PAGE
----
The revenue collected will be allocated to municipalities, and for economic, workforce, education, and public health priorities.

“This legislation will provide much needed economic development to the state while allowing our residents to enjoy sports betting right here in the Commonwealth,” said Rep. Aaron Michlewitz.

The MGC will also be conducting a study into the feasibility of allowing retail locations to operate sports wagering kiosks.

A date for the launch of sports betting has not yet been determined.

The bill as written does not provide a go-live date, but the MCG will move to approve rules, open the application process, and authorize potential operators. In April, MGC Chair Cathy Judd-Stein said the agency was already doing “its due diligence” and would “be able to get those regulations in place nimbly.” But exactly what that means is anyone’s guess. The clock on legal-to-launch won’t begin until Baker signs the bill.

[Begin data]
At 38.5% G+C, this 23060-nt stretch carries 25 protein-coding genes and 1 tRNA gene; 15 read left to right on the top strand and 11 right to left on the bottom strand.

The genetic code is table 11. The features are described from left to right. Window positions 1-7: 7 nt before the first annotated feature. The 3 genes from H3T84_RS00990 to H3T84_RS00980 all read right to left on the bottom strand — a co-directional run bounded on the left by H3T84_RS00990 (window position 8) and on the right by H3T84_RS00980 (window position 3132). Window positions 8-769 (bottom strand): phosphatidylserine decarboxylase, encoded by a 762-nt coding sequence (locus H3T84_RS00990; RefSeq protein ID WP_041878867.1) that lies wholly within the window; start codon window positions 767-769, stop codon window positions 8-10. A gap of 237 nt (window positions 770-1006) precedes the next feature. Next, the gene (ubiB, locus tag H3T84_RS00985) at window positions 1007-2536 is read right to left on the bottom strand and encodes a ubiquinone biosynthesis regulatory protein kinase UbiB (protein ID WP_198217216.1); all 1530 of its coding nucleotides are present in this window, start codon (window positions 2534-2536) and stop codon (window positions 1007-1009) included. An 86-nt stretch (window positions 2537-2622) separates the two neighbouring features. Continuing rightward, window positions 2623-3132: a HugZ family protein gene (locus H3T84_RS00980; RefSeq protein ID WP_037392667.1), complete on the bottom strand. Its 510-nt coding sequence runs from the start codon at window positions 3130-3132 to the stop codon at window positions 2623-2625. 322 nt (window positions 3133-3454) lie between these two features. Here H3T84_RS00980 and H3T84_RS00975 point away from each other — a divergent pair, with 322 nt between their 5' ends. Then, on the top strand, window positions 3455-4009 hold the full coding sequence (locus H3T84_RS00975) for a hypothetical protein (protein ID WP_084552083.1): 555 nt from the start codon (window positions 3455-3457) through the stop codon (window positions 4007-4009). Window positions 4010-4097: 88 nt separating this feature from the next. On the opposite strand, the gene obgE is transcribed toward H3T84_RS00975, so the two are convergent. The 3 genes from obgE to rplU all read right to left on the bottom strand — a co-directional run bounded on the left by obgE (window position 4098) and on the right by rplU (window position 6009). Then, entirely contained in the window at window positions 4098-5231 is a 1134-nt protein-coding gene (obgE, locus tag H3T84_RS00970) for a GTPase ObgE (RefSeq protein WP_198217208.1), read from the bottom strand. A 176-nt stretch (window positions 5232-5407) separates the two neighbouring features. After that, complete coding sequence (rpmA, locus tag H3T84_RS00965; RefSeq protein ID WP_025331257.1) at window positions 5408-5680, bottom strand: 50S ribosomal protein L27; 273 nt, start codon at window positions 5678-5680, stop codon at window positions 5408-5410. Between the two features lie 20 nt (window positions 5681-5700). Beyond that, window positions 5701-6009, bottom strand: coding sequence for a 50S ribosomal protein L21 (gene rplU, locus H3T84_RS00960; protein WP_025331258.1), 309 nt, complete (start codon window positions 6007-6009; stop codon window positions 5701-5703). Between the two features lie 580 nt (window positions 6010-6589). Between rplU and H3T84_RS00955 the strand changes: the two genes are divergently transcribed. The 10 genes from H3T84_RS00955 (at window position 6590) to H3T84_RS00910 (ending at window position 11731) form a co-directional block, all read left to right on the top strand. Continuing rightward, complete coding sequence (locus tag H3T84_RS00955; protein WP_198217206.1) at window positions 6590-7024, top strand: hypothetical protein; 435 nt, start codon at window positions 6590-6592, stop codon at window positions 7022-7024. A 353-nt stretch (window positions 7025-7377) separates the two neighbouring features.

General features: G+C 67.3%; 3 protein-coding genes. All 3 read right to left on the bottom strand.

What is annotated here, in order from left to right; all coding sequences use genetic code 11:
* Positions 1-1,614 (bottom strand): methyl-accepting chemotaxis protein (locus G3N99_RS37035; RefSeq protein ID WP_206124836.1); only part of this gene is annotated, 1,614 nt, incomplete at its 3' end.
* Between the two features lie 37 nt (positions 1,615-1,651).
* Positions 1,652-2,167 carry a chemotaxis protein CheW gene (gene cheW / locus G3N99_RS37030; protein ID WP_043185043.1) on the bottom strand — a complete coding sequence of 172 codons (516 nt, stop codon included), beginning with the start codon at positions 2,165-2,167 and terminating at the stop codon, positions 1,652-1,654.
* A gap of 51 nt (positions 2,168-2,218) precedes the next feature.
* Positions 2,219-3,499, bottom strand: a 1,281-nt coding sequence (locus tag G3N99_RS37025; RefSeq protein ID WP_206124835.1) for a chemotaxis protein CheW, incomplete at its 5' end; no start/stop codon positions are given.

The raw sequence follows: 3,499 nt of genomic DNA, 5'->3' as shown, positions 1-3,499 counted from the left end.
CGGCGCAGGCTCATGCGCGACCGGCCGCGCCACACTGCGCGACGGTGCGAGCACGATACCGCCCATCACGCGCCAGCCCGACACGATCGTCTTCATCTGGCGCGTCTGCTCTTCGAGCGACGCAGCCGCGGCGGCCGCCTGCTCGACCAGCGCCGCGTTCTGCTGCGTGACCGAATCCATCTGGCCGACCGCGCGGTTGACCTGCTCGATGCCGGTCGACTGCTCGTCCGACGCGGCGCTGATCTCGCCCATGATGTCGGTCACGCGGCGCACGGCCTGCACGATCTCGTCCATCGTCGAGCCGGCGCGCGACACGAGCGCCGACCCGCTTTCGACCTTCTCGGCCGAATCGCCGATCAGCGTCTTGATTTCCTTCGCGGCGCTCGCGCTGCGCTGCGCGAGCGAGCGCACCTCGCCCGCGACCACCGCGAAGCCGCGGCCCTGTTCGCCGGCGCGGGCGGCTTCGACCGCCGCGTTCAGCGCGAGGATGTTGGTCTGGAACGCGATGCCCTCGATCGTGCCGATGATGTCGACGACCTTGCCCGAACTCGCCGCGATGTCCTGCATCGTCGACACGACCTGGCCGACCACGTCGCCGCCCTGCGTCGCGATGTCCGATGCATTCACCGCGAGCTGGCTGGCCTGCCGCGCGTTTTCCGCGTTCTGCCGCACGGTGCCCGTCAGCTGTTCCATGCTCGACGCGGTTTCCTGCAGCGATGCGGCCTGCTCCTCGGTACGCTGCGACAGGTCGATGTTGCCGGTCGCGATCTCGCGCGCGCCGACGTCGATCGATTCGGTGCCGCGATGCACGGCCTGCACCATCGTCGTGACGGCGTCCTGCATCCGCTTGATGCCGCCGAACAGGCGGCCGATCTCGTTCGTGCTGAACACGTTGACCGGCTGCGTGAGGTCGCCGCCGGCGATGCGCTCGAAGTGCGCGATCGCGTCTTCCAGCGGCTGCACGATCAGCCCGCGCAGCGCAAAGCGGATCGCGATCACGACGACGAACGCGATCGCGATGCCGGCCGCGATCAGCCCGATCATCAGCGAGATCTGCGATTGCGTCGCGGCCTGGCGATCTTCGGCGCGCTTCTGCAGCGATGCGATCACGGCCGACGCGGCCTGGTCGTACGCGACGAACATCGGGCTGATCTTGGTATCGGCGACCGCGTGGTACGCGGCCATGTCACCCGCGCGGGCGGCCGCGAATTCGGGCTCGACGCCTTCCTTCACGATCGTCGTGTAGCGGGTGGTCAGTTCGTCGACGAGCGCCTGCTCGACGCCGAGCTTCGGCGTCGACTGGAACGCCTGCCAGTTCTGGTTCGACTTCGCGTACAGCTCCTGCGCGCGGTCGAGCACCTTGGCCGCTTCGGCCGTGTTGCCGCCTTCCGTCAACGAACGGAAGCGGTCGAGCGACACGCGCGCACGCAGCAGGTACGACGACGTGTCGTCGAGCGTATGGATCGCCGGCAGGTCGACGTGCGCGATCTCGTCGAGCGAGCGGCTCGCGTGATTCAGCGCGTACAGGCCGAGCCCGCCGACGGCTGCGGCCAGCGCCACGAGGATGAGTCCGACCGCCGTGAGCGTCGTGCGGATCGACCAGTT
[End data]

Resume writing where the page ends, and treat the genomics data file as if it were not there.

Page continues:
Going live in any state requires mountains of paperwork for regulators and operators, as well as the creation of bank accounts, rejiggering of mobile platforms, and time to advertise, among other details.

Senate President Karen Spilka, who opposed legal wagering, pushed for the in-state college ban. As recently as last week, she told WBUR, “We have heard from every single college president and all the athletic directors begging us to not include college betting in these bills, that it is not a good thing.”

The bill features an official league data mandate, should a league request it. The mandate is backed by the professional sports teams, but most legislatures ignore it. Massachusetts becomes the seventh state, behind Arizona, Illinois, Michigan, New York, Tennessee and Virginia, to require it. More than 30 U.S. states and jurisdictions have legalized sports wagering since 2018, according to Sports Handle.

The mandate means that sportsbooks must buy their data feeds either directly from the league or through a third-party vendor that has a deal with the league, and essentially gives the leagues a monopoly on data.